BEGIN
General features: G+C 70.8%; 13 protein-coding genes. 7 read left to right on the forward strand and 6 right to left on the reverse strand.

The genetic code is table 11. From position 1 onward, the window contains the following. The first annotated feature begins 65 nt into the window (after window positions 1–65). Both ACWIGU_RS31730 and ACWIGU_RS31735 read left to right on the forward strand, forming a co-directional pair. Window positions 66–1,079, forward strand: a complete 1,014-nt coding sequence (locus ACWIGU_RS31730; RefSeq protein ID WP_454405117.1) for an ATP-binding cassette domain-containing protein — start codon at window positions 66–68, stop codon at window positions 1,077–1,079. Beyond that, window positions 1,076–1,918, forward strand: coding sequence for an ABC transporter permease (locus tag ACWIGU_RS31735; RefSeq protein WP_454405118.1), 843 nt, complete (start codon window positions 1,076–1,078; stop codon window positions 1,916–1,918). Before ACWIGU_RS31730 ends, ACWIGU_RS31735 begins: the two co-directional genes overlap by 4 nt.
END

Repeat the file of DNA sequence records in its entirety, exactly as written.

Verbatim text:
General features: G+C 70.8%; 13 protein-coding genes. 7 read left to right on the forward strand and 6 right to left on the reverse strand.

The genetic code is table 11. From position 1 onward, the window contains the following. The first annotated feature begins 65 nt into the window (after window positions 1–65). Both ACWIGU_RS31730 and ACWIGU_RS31735 read left to right on the forward strand, forming a co-directional pair. Window positions 66–1,079, forward strand: a complete 1,014-nt coding sequence (locus ACWIGU_RS31730; RefSeq protein ID WP_454405117.1) for an ATP-binding cassette domain-containing protein — start codon at window positions 66–68, stop codon at window positions 1,077–1,079. Beyond that, window positions 1,076–1,918, forward strand: coding sequence for an ABC transporter permease (locus tag ACWIGU_RS31735; RefSeq protein WP_454405118.1), 843 nt, complete (start codon window positions 1,076–1,078; stop codon window positions 1,916–1,918). Before ACWIGU_RS31730 ends, ACWIGU_RS31735 begins: the two co-directional genes overlap by 4 nt.